This summer (2018) MHCC partnered with the Sandy River Watershed Council and other partners to install rain gardens, bioswales, and drywells , in parking lots E and F. This will treat nearly 2 million gallons of polluted stormwater that flows from the parking lots into Beaver and Kelly Creeks every year.
31 Days of Construction
At the end of 31 days of construction our amazing contractors from Grow Construction LLC and Britton Excavating helped us to successfully install a series of stormwater treatment facilities in parking lots E and F. Every project throws its curveballs at you, but all in all this project went smoothly, and finished on time.
Timelapse video of rain garden construction
Before and After Photos
Bioswales can filter stormwater and carry excess runoff to storm sewers. Bioswales improve water quality by infiltrating the first flush of stormwater runoff through the soil.
Stormwater planters are contained vegetated areas that collect and filter water through various layers of vegetation and soils. Rainwater enters the planter and is filtered through a layer of mulch, soil and sand. In a large rain event, the planter is designed to overflow out of a pipe where excess water is diverted into storm sewer inlets.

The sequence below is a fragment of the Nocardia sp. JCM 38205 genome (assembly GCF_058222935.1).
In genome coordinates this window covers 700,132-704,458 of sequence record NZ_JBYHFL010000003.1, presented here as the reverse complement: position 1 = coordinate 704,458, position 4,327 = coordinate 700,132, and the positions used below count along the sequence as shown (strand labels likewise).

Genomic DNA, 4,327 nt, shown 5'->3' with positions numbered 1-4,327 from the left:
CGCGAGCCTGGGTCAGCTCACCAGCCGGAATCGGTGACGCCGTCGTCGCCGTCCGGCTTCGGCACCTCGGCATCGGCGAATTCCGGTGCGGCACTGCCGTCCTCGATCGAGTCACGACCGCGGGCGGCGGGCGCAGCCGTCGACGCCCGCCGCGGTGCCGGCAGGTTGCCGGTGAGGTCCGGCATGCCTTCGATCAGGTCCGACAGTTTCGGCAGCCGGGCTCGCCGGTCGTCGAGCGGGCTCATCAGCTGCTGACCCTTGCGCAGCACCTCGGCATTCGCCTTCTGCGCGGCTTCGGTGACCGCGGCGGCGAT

A rain garden is a small depression planted with native shrubs, perennials and flowers. It is designed to temporarily hold and soak in rain water runoff that flows from parking lots or building roofs and filter pollutants. A rain garden is not a water garden, pond or wetland, in fact rain gardens are dry most of the time. Typically rain gardens hold water only during and following a rainfall event, and through features like drywells and soil composition, can drain within 12-48 hours.
Next Step, Planting
When this project kicked off back in May, over 130 volunteers came out to help us remove some pavement in these parking lots. You can help us put the finishing touches on this project too. Join us and Depave on October 27th to plant these rain gardens and bioswales.
The Salmon Safe Clean Water project is a collaborative effort between MHCC, the Sandy River Watershed Council and a range of regional partners. The Salmon Safe Clean Water project is funded entirely by external grants, bringing approximately $1 million in outside investment to modernize campus drainage originally built in the 1960’s.
Read more about the MHCC Salmon Safe Projects on our projects page.